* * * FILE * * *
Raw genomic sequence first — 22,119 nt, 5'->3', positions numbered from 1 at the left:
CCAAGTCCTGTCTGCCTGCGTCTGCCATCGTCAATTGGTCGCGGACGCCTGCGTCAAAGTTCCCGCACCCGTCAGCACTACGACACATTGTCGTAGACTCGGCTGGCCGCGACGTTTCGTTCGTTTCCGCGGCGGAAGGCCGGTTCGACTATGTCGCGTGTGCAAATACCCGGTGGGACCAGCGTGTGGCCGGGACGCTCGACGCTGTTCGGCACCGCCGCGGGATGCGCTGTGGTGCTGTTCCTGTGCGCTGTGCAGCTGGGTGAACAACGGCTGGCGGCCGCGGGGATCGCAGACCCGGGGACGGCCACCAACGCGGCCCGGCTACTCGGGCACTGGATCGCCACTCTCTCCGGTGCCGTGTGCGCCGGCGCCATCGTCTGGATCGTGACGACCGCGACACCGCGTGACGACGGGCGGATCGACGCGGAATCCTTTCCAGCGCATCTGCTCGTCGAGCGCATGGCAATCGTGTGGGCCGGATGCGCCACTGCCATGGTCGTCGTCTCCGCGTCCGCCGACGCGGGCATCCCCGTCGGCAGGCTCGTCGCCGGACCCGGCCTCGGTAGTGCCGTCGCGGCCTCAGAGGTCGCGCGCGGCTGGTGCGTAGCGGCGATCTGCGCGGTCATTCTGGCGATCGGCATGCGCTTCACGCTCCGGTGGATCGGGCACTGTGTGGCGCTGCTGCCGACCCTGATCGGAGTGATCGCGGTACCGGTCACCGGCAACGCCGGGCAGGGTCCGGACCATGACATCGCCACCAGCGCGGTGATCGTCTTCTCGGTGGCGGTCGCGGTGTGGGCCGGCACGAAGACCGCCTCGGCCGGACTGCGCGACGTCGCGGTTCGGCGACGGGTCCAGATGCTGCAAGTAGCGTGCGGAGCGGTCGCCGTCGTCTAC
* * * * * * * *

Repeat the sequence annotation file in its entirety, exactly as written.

Raw genomic sequence first — 22,119 nt, 5'->3', positions numbered from 1 at the left:
CCAAGTCCTGTCTGCCTGCGTCTGCCATCGTCAATTGGTCGCGGACGCCTGCGTCAAAGTTCCCGCACCCGTCAGCACTACGACACATTGTCGTAGACTCGGCTGGCCGCGACGTTTCGTTCGTTTCCGCGGCGGAAGGCCGGTTCGACTATGTCGCGTGTGCAAATACCCGGTGGGACCAGCGTGTGGCCGGGACGCTCGACGCTGTTCGGCACCGCCGCGGGATGCGCTGTGGTGCTGTTCCTGTGCGCTGTGCAGCTGGGTGAACAACGGCTGGCGGCCGCGGGGATCGCAGACCCGGGGACGGCCACCAACGCGGCCCGGCTACTCGGGCACTGGATCGCCACTCTCTCCGGTGCCGTGTGCGCCGGCGCCATCGTCTGGATCGTGACGACCGCGACACCGCGTGACGACGGGCGGATCGACGCGGAATCCTTTCCAGCGCATCTGCTCGTCGAGCGCATGGCAATCGTGTGGGCCGGATGCGCCACTGCCATGGTCGTCGTCTCCGCGTCCGCCGACGCGGGCATCCCCGTCGGCAGGCTCGTCGCCGGACCCGGCCTCGGTAGTGCCGTCGCGGCCTCAGAGGTCGCGCGCGGCTGGTGCGTAGCGGCGATCTGCGCGGTCATTCTGGCGATCGGCATGCGCTTCACGCTCCGGTGGATCGGGCACTGTGTGGCGCTGCTGCCGACCCTGATCGGAGTGATCGCGGTACCGGTCACCGGCAACGCCGGGCAGGGTCCGGACCATGACATCGCCACCAGCGCGGTGATCGTCTTCTCGGTGGCGGTCGCGGTGTGGGCCGGCACGAAGACCGCCTCGGCCGGACTGCGCGACGTCGCGGTTCGGCGACGGGTCCAGATGCTGCAAGTAGCGTGCGGAGCGGTCGCCGTCGTCTAC